"It is a wonderful scheme and the youngsters could not ask for anything better," says an onlooking Martin Hines, an influential, mature karter who has played a key role in the McLaren Champions of the Future karting series.
"Ron is fully aware, as are other team bosses, that almost all the top drivers in F1 have come from karting. It is great that he is helping the youngsters and wanting to get involved - it shows that McLaren is willing to put something back into the sport. A lot of people take out of the sport, but not many want to put something back in." But the programme is not just a case of looking after drivers as they start on the motorsport ladder. For more experienced men, like Simon, Minassian, Zonta and Heidfeld, the support during their final steps before F1 is just as invaluable as it is for those 10 years their junior.
"It is a fantastic opportunity for me, and being so close to an F1 team is very good," says Minassian, who will race in selected events with the McLaren F3000 West Competition team.
Heidfeld has enjoyed close links with McLaren Mercedes for more than a year now, after being backed by West McLaren Mercedes on his way to last season's German F3 Championship. He has also been testing McLaren's GP car extensively and is well placed to appreciate what benefits such support can bring.
"I've gained a lot of knowledge with the F1 car," reveals the 20-year-old. "I completed 5000 kilometres last season, and I have a really good chance of getting into GP racing soon.
"But this is not just a good scheme for me, it is a good scheme for everyone - especially the very young drivers. Nowadays, it is so difficult to see who are the quick kids in karting, so a scheme like this is bound to help."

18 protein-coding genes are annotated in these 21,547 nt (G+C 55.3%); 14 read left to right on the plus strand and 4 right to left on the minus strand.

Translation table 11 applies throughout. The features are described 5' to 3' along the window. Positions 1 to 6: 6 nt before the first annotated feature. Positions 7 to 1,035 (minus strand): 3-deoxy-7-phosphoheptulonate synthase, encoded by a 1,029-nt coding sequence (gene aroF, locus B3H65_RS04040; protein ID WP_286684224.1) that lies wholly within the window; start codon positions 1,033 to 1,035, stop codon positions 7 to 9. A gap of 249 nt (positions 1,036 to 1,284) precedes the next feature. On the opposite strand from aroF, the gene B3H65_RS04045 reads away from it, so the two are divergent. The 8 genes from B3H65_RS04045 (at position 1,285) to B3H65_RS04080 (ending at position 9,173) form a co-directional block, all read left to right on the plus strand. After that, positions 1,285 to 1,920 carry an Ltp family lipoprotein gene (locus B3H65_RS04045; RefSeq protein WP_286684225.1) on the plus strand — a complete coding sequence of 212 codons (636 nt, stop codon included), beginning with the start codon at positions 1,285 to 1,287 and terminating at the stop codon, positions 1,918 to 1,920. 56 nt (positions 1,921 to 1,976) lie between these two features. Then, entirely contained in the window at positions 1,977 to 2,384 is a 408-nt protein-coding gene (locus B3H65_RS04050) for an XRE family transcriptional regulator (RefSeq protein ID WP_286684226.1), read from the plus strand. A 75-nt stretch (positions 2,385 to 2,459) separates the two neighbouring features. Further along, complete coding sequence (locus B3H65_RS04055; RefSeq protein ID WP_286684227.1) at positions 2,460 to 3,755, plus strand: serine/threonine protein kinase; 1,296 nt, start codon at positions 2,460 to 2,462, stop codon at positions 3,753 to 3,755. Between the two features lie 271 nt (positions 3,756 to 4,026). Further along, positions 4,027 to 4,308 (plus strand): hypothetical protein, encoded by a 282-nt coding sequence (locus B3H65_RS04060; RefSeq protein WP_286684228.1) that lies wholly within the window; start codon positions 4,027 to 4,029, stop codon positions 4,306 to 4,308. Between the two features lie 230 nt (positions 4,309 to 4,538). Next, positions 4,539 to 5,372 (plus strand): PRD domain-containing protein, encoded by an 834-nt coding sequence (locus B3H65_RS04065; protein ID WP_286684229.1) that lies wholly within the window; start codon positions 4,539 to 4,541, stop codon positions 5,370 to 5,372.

But what about the pressure? It is one thing having the support of F1's team of the moment, but when you race in the colours of West McLaren Mercedes, the downside is that heavy expectations are placed on your shoulders.
"I don't think the pressure is any more than last year," responds Heidfeld. "Before last season, people were thinking I was already the champion, so I am used to that. In F3000 this year, things are going to be harder, but I want to win the title."
That same desire to be champion is also true of Simon and Zonta. The former steps into the German F3 seat at Team BSR vacated by Heidfeld, while the latter is McLaren's test driver. In addition to F3000, Zonta will also be racing for Mercedes in the FIA International GT Championship.
"I am looking to win, but first I have to learn many things," says Zonta. "I can learn about set-ups and race strategy in longer events, and while in F3000 I can learn some more F1 tracks - especially Monaco."
Simon adds: "This is something special. It will make life easier for all the drivers involved, because we can now concentrate on just racing rather than worrying about finding money through sponsorship."